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Sets and Repetitions to Build Muscle


APRIL 2022

Elite Physique

We all strive to build new muscle mass. The steps to accomplish that are straightforward. First, stimulate the muscles and create stress or damage to the fibers. Second, allow the muscles sufficient time to recover, usually on the order of 24 to 72 hours. Third, provide your body the necessary nutrients to support muscle growth.

Simple, right?

But there are many ways to interpret those guidelines if you’re not a seasoned veteran of the iron game. In particular are the number of sets and repetitions you perform during a training session. And if you listen to professional bodybuilders you’ll get a variety of answers, creating even more confusion. Some favor higher repetitions (e.g., 18-20 repetitions) while others focus on lower repetitions (e.g., 5 to 7 repetitions) with heavier loads. Some like to perform 8 to 10 sets and others prefer 2 to 3 intense sets to failure for each muscle group during a workout.

This discrepancy between recommended parameters for muscle growth is not surprising if you look at the research. Indeed, you can gain as much muscle with a set of 30 repetitions as you can with six repetitions (Morton et al. 2016). That is a good thing because it gives you a wide range of parameters to work from.

On vacation and don’t have access to a gym? Perform a few sets of push-ups and walking lunges to failure. Or are you at a phase in your life when you have plenty of time to hit the gym and sleep well? Lift heavy weights with repetitions as low as three per set to build maximal strength and muscle mass. Indeed, the question of whether you should perform low or high repetitions comes down to your desire to increase maximal strength. Performing a set of 30 push-ups to failure will build your pectorals as much as a heavy bench press but it won’t increase your maximal strength.

So the first parameter here is straightforward: you can perform anywhere from 3 to 30 repetitions to build muscle, but focus on lower repetitions and heavier loads when maximal strength is the goal (Schoenfeld et al. 2017). Now let’s move on to sets.

For optimal hypertrophy, the minimum number of sets per muscle group per week appears to be 10 (Schoenfeld, Ogborn, and Krieger 2017). So let’s consider 10 sets to be the minimum effective dose, with more sets likely being even better, especially when performing 3 to 5 repetitions for maximal strength. If you train a muscle group twice per week, aim for at least 5 sets per workout. If you train three times per week, perform 3 to 4 sets per workout. Again, these are the minimum requirements.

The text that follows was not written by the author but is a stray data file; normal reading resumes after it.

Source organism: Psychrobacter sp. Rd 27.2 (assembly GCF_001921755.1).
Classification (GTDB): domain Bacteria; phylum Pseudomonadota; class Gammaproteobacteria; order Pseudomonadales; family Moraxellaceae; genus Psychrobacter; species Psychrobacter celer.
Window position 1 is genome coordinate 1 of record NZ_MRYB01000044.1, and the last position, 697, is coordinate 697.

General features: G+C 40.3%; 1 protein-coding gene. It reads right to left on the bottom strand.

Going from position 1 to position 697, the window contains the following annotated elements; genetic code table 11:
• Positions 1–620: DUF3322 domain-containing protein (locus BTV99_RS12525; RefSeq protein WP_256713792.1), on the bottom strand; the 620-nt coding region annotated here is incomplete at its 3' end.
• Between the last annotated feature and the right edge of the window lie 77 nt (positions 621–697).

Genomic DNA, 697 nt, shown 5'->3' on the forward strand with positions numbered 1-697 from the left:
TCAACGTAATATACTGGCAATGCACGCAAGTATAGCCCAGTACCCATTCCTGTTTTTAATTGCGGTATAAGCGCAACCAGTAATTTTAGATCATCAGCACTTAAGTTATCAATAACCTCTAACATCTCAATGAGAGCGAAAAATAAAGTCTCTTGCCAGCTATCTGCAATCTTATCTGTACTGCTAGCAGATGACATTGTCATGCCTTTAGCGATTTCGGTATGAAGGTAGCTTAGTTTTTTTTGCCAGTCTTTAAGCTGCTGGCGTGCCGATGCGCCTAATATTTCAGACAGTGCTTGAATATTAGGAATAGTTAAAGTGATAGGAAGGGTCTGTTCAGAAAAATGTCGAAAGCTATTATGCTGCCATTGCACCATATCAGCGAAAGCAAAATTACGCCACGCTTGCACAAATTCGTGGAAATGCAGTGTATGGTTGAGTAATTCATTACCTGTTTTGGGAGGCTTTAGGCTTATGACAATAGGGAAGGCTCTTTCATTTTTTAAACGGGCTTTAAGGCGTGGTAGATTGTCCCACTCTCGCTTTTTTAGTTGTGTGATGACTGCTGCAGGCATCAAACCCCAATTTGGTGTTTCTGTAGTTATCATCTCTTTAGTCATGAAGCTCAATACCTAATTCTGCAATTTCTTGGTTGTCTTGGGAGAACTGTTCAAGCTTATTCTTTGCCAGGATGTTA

There is an inverse relationship between sets and repetitions. If you’re performing body weight or isolation exercises for many repetitions (e.g., 30 per set) you’ll only need 2 or 3 sets for that muscle group. Importantly, each set of high repetitions should be taken to momentary muscle failure. On the other hand, if you’re performing, say, a one-arm row for 3 repetitions, aim for 6 to 10 sets for that exercise, with 10 being better than 6 for stimulating muscle growth. 

At this point we’ve covered the extreme end of each spectrum for repetitions. Of course, many workouts and exercises consist of loads that allow more than 3 repetitions but significantly less than 30. In those cases, you can’t go wrong with 3 to 4 sets of 6 to 12 repetitions per muscle group per workout. When using those parameters, train that muscle group three times per week. Here is a recap of what we’ve covered:

Parameters for muscle growth per muscle group per workout

Body weight, isolation exercises

2 to 3 sets

>30 repetitions  per set

Compound multi-joint exercises

6 to 10 sets

3 to 5 repetitions per set

Any exercise for hypertrophy/strength

3 to 4 sets

6 to 12 repetitions per set


For more information on how to quickly build muscle and strength to transform your body, check out my new book Elite Physique.

Morton RW, Oikawa SY, Wavell CG, et al. Neither load nor systemic hormones determine resistance training-mediated hypertrophy or strength gains in resistance-trained young men. J Appl Physiol (1985). 2016;121(1):129-138.

Schoenfeld BJ, Grgic J, Ogborn D, et al. Strength and hypertrophy adaptations between low- vs. high-load resistance training: A systematic review and meta-analysis. J Strength Cond Res. 2017;31(12):3508-3523.

Schoenfeld BJ, Ogborn D, Krieger JW. Dose-response relationship between weekly resistance training volume and increases in muscle mass. A systematic review and meta-analysis. J Sports Sci. 2017;35(11):1073-1082.